Reviews - Kontact Anatomical and Ortlieb Office Bag
By Bicycle Paper
Kontact Anatomical - Review by Darrren Dencklau
If you’ve been paying attention the past few years, I have written reviews on several interesting saddles such as the Koobi PRS Alpha and Selle SMP Stratos. Both of these offer something different than the norm and are designed to makes one’s life better by lessening the burden placed on the genital region while riding. Kontact Bicycle Components is doing its part of “questioning the status quo” also.
Joshua Cohen PT, MS, is the inventor and designer who works with the collaborator and founder of Kontact, Andrew Severson. He has done extensive research on bicycle saddles, and has authored a book called Finding the Perfect Bicycle Seat. He believes that many of today’s most popular and ergonomically designed seats aren’t always the best choice for cyclists and that some designs actually hinder performance, and more importantly, normal blood flow.
Made with titanium rails, a carbon-reinforced body, and a leather cover, it weighs just 190 grams. Looking at it, one may think, “it doesn’t look much different,” since it does not feature cut out grooves, slots, gel pads, etc. In fact, it’s a really simple looking saddle designed to utilize the sit bones as well as gluteals and hamstrings, thereby dispersing pressure.
It took some getting used to, as the shape allows the backs of the thighs to be freer from contact at the transition area, which drops off more dramatically than most other designs. The platform-type perch is unique and I often don’t easily locate “the sweet spot” that my sit bones usually find automatically; I do tend to move around a lot while riding, though.
I recently set out on a little adventure ride created by Benjamin Rainbow of Back Alley Bike Repair along with another friend. Since it was the first of such long rides this year — it was only April after all — it seemed like a longer than usual 100-miler. I hit the wall hard at around mile 80, forcing the group to stop at a produce stand so I could refuel on raw corn, kiwi, bananas, and an avocado. That said, the last thing I was worried about at that point was my ass, which is a positive testament to the Kontact’s comfort factor. The following day while riding to work I noticed that my bum wasn’t sore either.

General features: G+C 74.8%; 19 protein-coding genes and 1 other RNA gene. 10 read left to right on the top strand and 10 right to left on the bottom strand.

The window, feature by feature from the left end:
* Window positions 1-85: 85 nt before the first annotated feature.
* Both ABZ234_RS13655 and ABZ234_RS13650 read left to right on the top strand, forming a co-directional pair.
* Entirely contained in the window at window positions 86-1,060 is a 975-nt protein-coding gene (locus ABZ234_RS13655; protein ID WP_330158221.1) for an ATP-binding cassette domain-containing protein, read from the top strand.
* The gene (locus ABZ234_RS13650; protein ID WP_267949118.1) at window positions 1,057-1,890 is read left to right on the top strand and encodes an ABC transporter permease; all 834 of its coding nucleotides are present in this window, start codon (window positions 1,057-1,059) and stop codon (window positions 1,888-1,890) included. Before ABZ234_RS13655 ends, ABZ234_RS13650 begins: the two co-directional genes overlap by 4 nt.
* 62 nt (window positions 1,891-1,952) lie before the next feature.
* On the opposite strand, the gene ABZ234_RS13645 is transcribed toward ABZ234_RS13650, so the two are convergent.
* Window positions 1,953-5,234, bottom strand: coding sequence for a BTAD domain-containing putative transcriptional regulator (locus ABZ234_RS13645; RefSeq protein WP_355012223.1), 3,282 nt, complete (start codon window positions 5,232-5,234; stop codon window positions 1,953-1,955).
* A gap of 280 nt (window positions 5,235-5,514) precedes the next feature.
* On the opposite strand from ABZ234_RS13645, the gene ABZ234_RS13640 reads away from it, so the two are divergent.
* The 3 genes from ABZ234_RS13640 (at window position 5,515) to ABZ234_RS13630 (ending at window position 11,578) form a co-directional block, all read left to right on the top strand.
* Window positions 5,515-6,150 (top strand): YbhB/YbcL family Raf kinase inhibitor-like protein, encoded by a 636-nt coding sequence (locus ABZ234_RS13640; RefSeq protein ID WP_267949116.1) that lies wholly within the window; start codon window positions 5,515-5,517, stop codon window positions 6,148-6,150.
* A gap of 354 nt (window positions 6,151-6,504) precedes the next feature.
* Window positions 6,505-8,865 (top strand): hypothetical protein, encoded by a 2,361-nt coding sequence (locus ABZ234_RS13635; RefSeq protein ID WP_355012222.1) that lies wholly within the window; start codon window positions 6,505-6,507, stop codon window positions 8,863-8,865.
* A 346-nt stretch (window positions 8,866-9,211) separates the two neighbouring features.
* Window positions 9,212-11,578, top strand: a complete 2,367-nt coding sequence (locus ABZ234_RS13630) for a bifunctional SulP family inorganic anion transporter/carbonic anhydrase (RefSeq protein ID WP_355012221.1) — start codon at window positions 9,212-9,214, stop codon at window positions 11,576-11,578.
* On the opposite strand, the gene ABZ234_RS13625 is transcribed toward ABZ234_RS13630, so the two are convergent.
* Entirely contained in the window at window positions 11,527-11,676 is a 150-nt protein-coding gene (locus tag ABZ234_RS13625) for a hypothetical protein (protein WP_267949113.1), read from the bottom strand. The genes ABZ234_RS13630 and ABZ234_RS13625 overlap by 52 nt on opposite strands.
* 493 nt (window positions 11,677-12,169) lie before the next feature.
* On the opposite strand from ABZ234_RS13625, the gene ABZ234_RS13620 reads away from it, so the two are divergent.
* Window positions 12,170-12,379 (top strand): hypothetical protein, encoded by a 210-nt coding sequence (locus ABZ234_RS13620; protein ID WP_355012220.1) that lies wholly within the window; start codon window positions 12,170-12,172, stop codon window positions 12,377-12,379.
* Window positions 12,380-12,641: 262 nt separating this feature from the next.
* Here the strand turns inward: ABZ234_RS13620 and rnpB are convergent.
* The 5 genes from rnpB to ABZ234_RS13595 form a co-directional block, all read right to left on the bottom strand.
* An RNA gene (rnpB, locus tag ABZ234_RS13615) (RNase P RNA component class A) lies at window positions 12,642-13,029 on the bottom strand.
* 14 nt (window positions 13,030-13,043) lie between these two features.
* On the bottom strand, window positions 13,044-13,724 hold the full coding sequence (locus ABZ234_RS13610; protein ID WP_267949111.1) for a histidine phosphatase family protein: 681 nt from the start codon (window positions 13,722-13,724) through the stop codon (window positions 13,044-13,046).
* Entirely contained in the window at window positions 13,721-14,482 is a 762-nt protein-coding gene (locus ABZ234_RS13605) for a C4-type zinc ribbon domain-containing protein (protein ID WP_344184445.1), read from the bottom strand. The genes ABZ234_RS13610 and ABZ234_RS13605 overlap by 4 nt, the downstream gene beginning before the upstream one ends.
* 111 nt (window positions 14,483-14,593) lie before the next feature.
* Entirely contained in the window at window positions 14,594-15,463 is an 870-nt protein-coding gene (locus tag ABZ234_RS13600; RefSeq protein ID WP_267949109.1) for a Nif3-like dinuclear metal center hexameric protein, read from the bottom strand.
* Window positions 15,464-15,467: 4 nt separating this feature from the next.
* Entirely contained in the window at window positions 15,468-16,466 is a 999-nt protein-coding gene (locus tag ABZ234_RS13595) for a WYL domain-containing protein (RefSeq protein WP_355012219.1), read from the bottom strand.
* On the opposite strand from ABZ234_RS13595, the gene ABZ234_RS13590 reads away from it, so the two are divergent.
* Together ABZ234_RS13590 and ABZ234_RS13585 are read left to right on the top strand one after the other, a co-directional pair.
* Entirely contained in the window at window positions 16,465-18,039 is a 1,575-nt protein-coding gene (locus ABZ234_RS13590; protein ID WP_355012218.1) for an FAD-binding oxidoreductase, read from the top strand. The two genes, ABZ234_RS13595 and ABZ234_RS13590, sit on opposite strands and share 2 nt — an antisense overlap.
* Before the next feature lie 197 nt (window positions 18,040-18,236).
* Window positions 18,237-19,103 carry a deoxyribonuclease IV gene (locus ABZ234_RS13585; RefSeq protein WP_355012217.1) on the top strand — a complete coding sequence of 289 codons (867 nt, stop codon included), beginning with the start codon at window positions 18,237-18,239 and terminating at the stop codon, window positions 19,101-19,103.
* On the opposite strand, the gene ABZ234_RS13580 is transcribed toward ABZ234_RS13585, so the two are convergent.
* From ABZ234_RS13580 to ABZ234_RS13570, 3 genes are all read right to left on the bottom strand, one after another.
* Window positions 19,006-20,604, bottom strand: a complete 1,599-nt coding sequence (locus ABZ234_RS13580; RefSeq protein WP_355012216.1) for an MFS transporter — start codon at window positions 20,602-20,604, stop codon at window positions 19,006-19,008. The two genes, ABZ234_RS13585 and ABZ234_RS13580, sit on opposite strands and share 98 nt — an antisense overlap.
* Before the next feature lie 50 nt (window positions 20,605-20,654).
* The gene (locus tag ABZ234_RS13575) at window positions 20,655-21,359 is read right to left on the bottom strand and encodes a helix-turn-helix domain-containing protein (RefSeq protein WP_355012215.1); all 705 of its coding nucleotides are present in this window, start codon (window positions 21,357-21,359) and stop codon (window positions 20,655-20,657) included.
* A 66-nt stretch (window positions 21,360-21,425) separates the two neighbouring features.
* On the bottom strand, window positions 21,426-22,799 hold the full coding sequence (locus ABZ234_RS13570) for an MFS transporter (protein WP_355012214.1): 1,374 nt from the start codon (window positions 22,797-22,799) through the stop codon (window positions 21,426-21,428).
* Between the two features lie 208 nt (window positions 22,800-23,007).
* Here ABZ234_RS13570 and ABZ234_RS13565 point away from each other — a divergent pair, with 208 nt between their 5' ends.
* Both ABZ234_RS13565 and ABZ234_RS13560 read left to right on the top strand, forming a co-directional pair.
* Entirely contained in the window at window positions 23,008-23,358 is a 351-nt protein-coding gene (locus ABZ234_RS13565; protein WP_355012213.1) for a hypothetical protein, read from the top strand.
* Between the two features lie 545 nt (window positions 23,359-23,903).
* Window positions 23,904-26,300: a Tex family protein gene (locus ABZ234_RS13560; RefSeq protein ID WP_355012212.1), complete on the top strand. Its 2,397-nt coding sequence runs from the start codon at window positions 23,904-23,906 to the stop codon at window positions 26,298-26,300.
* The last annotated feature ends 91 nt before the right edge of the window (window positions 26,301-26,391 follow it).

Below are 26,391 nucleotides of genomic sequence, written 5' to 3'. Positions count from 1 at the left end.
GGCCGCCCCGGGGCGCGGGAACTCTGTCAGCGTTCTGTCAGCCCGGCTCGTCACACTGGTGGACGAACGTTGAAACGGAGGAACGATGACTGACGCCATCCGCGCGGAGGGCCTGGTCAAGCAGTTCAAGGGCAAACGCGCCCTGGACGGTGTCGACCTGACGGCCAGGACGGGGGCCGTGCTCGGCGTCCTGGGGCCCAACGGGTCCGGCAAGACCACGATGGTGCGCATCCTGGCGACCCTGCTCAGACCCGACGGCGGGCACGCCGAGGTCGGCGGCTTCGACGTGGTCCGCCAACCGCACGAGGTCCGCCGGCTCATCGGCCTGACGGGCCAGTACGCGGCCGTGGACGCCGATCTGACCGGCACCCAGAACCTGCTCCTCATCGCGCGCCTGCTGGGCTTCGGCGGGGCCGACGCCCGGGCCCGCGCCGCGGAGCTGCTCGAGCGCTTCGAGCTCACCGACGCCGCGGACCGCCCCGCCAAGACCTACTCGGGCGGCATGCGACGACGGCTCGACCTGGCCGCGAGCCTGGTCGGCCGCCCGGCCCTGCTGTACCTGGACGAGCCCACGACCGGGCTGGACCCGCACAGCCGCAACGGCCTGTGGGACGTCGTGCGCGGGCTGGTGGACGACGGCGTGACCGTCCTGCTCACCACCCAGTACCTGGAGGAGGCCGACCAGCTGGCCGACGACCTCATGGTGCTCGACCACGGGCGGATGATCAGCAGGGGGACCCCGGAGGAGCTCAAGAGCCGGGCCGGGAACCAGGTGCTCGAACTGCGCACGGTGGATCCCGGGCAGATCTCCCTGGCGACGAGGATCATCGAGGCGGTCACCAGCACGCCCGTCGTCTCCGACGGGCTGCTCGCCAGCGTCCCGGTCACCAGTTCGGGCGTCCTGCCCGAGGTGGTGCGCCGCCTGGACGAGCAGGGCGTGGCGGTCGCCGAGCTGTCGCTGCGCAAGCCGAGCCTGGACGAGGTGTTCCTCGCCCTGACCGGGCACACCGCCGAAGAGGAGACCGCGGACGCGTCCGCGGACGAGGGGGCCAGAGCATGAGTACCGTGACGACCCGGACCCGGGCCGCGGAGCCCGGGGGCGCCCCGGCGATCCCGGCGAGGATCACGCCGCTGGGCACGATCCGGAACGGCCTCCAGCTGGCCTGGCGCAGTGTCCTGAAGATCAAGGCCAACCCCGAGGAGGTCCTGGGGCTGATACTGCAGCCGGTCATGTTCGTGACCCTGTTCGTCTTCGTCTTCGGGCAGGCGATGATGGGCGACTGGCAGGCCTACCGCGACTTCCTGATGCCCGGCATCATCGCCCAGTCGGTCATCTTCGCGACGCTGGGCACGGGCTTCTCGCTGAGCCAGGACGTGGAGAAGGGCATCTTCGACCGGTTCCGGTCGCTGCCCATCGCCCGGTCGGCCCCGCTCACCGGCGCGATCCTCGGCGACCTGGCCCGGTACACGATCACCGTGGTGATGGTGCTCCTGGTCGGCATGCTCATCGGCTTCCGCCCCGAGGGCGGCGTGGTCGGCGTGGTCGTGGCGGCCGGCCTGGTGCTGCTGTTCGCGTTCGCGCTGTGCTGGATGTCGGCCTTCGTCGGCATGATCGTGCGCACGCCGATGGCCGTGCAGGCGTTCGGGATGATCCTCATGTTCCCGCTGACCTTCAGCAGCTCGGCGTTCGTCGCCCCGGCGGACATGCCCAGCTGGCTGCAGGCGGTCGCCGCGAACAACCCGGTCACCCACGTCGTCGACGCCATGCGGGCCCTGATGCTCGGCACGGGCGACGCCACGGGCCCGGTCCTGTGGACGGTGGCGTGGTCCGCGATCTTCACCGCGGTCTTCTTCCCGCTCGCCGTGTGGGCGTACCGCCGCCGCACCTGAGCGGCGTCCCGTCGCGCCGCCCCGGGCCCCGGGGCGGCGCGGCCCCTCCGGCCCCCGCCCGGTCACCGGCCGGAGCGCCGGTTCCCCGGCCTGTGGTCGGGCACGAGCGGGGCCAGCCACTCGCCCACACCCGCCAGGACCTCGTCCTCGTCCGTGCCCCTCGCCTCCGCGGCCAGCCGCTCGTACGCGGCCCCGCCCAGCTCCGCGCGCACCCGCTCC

The only downside I can think of is the lack of reinforcement material on the sides of the saddle where the logo is situated, which will inevitably become scuffed up from leaning the bike against something or crashing (it honestly doesn’t happen often — knock on wood here).
If you’re either experiencing discomfort in the nether regions or are in the market for a new branch to rest your tail feathers upon, give the Kontact Anatomical a try.
The company guarantees all of their saddles for 30 days. MSRP is $110. Visit kontactbike.com for more information.
Ortlieb Office Bag - Review by Jay Stilwell
Not all panniers are made the same, and when it comes to transporting my “portable office” and keeping stuff organized, the selection is limited. So when asked to try Ortlieb’s “Office Bag” on my regular bicycle commute, I couldn’t pass up the opportunity. The Auburn, Wash., company is well-known among bike commuters for making durable waterproof bags and for their trademark 3M reflective patch that resembles an upside-down triangle.
With the Office Bag, Ortlieb has created a functional and thoughtfully designed product that eliminates some of my frustrations with other panniers, mostly how they attach to my bike’s rear rack. By relying on multiple attachment inserts to customize the fit, this pannier is compatible with all standard racks with rail diameters of up to 16mm. One of my favorite features is the rotating top mount, which allows the bag to be secured on either the left or the right side — simply remove four screws with an allen wrench, rotate the panel, and reinstall screws. The highly adjustable lower mount, Ortlieb’s QL2 system, makes it easy to get the bag on and off the bike and works well with any rack design; gone is the antiquated design of hook and bungee found on many other panniers. It also keeps the bag snug against the rack and doesn’t require any tools to make modifications. This system allows for the height and angle to be tweaked by hand for additional heel clearance, a feature that big-footed cyclists like myself can appreciate.
When looking at the inside of the bag, organization is simplified with numerous pockets and sleeves, making it uncomplicated when trying to locate pens, keys and other office items that typically would be lost somewhere at the bottom. A laptop sleeve is optional, but any standard sleeve is suitable, as the space provided is large enough to fit most any size. The rectangular bottom contour and the plastic abrasion cleats mounted to the exterior protects the bottom of the bag while allowing it to also stand on its own — this is handy when stowed next to my desk and when showing up for business meetings. The integrated handle is well positioned and keeps the bag balanced when carrying by hand. The detachable padded shoulder strap is comfortable for longer stretches on foot as well.
As it would turn out, March’s record rainfall and April’s plethora of showers provided the perfect environment to find out if this bag was fully waterproof. It was. Overall this is an excellent choice for someone looking for a well-built pannier that doubles as a gear carrier and a briefcase for use both on and off the bike.
The Office Bag comes in two sizes, medium or large, and in several colors. There’s also a choice of materials — PVC or non-PVC models. Prices range between $120-$150, comparable to other high quality panniers designed for the office. For more information go to ortliebusa.com.